Grand Canyon National Park issues wildlife safety warning: Watch out for squirrels

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Tourists should stay away from sharp-toothed creatures at the Grand Canyon — especially squirrels, park officials said.

Grand Canyon National Park officials issued a warning Monday about the park’s squirrel population ahead of Memorial Day weekend.

“Enjoy squirrels from a safe distance,” park officials said. “Their sharp teeth crack nuts — and cut fingers.”

During past busy weekends, squirrels have sent at least 30 tourists to seek medical care for their bloodied fingers, officials said.

Tourists should stay at least 50 feet away from small mammals like squirrels at the Grand Canyon, according to the National Park Service.

“Although they may appear harmless and even curious about you, those little rock squirrels cause the most injuries to visitors,” the National Park Service said. “That’s partly why harassing or feeding any kind of wildlife, no matter how small or familiar, is illegal in all national parks.”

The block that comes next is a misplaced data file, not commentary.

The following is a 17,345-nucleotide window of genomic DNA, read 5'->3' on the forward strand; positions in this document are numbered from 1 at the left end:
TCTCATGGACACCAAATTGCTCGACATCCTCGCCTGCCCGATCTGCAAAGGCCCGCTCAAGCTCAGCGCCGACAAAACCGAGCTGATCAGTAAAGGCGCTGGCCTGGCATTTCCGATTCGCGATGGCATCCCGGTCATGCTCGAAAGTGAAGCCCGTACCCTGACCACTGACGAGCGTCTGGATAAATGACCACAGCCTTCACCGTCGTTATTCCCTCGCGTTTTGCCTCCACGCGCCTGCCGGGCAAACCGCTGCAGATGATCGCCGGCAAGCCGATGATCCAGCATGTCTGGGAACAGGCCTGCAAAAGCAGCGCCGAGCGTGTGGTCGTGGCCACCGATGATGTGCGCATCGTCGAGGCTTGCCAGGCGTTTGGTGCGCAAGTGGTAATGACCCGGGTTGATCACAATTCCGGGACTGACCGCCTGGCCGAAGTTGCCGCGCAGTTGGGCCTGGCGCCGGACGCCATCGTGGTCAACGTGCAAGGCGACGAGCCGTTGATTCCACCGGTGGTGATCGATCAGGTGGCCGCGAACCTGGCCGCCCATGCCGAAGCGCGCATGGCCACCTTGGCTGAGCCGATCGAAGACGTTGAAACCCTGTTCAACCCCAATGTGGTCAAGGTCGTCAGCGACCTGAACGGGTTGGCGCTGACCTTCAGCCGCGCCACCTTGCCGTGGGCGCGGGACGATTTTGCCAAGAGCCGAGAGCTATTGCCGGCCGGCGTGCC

Rock squirrels are usually about 20 inches long with tails the size of about half their bodies, according to the National Park Service. They’re grayish-brown and they live in boulders, rocks and trees.

Even though rock squirrels could cause more injuries to tourists than any other animal at the park, humans are also a threat to the squirrels. Park visitors should never feed squirrels within the Grand Canyon.

“Human food is hard for rock squirrels to digest, and feeding them has led to several squirrel fatalities,” the National Park Service said. “These squirrels have been known to get into backpacks, lunch pails, and trash cans, and to steal food right out of visitors’ hands.”

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